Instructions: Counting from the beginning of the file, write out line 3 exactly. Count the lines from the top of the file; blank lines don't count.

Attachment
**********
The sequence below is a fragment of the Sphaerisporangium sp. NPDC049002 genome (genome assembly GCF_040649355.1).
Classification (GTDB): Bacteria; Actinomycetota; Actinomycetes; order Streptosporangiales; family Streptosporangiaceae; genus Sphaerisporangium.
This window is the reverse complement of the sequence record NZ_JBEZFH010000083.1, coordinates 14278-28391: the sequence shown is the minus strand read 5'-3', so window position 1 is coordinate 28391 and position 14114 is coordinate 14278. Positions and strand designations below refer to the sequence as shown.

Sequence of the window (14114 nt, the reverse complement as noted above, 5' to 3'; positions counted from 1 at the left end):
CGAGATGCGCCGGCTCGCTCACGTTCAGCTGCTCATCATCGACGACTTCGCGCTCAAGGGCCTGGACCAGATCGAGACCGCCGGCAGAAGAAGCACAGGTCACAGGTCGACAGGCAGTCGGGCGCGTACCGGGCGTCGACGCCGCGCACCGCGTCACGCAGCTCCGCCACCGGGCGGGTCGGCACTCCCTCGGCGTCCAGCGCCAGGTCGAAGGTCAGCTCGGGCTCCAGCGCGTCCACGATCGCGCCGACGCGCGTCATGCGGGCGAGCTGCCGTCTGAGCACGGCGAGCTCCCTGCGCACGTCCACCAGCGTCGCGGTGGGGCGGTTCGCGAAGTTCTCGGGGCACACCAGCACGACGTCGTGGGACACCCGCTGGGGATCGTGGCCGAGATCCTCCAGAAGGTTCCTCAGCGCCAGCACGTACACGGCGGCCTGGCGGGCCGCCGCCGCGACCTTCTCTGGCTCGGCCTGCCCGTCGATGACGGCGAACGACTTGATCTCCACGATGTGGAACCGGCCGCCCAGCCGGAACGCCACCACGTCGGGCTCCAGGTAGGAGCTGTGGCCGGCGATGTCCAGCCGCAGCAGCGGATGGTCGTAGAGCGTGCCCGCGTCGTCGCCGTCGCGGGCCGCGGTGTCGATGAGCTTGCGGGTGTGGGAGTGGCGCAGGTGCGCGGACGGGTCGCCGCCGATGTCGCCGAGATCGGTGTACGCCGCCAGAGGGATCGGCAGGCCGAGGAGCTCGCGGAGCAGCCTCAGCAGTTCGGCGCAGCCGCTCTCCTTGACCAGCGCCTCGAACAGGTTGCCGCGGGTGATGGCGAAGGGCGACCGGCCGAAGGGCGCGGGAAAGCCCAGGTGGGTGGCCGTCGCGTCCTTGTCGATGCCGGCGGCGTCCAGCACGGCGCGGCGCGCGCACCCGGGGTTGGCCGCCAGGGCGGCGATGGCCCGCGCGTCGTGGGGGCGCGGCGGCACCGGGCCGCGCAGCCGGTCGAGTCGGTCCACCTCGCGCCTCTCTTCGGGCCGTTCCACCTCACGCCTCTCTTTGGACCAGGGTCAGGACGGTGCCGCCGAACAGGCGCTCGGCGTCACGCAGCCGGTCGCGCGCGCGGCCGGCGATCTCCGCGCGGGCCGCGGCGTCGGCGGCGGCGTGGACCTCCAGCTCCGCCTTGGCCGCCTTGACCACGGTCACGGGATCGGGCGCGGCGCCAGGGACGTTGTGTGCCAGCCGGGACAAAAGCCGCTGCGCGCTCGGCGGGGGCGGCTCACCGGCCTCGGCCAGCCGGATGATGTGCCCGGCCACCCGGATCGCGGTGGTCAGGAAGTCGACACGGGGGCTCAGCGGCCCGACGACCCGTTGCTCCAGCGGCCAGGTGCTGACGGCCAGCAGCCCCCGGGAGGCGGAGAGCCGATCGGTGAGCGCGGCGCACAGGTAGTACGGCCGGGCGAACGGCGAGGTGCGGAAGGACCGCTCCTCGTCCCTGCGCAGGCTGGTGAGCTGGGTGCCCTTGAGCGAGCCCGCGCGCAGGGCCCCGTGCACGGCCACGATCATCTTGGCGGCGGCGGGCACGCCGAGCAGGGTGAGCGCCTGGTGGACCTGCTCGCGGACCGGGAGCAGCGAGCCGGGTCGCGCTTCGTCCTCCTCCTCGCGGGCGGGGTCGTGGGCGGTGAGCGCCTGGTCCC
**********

This window is the reverse complement of the sequence record NZ_JBEZFH010000083.1, coordinates 14278-28391: the sequence shown is the minus strand read 5'-3', so window position 1 is coordinate 28391 and position 14114 is coordinate 14278. Positions and strand designations below refer to the sequence as shown.